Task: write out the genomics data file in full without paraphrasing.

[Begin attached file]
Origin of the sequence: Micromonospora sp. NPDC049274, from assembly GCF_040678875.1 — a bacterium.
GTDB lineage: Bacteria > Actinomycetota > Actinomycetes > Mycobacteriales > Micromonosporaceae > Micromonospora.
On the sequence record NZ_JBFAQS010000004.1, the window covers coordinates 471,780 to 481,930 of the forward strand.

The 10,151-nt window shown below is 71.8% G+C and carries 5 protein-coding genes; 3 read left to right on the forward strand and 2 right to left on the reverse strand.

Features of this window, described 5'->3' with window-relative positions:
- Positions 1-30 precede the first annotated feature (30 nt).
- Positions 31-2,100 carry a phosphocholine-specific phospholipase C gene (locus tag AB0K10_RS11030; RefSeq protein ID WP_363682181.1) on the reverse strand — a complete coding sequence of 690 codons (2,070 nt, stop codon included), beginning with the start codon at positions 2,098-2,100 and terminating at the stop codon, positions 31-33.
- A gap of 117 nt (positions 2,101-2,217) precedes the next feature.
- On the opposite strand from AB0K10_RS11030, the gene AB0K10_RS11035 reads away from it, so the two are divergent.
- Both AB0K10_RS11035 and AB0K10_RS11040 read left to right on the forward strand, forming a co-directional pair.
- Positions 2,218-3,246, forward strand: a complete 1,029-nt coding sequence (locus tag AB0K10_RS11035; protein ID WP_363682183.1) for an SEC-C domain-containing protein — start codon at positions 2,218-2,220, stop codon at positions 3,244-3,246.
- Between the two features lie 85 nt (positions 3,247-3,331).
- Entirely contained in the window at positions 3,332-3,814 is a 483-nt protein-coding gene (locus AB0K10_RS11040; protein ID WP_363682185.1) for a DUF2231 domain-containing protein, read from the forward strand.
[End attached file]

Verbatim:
Origin of the sequence: Micromonospora sp. NPDC049274, from assembly GCF_040678875.1 — a bacterium.
GTDB lineage: Bacteria > Actinomycetota > Actinomycetes > Mycobacteriales > Micromonosporaceae > Micromonospora.
On the sequence record NZ_JBFAQS010000004.1, the window covers coordinates 471,780 to 481,930 of the forward strand.

The 10,151-nt window shown below is 71.8% G+C and carries 5 protein-coding genes; 3 read left to right on the forward strand and 2 right to left on the reverse strand.

Features of this window, described 5'->3' with window-relative positions:
- Positions 1-30 precede the first annotated feature (30 nt).
- Positions 31-2,100 carry a phosphocholine-specific phospholipase C gene (locus tag AB0K10_RS11030; RefSeq protein ID WP_363682181.1) on the reverse strand — a complete coding sequence of 690 codons (2,070 nt, stop codon included), beginning with the start codon at positions 2,098-2,100 and terminating at the stop codon, positions 31-33.
- A gap of 117 nt (positions 2,101-2,217) precedes the next feature.
- On the opposite strand from AB0K10_RS11030, the gene AB0K10_RS11035 reads away from it, so the two are divergent.
- Both AB0K10_RS11035 and AB0K10_RS11040 read left to right on the forward strand, forming a co-directional pair.
- Positions 2,218-3,246, forward strand: a complete 1,029-nt coding sequence (locus tag AB0K10_RS11035; protein ID WP_363682183.1) for an SEC-C domain-containing protein — start codon at positions 2,218-2,220, stop codon at positions 3,244-3,246.
- Between the two features lie 85 nt (positions 3,247-3,331).
- Entirely contained in the window at positions 3,332-3,814 is a 483-nt protein-coding gene (locus AB0K10_RS11040; protein ID WP_363682185.1) for a DUF2231 domain-containing protein, read from the forward strand.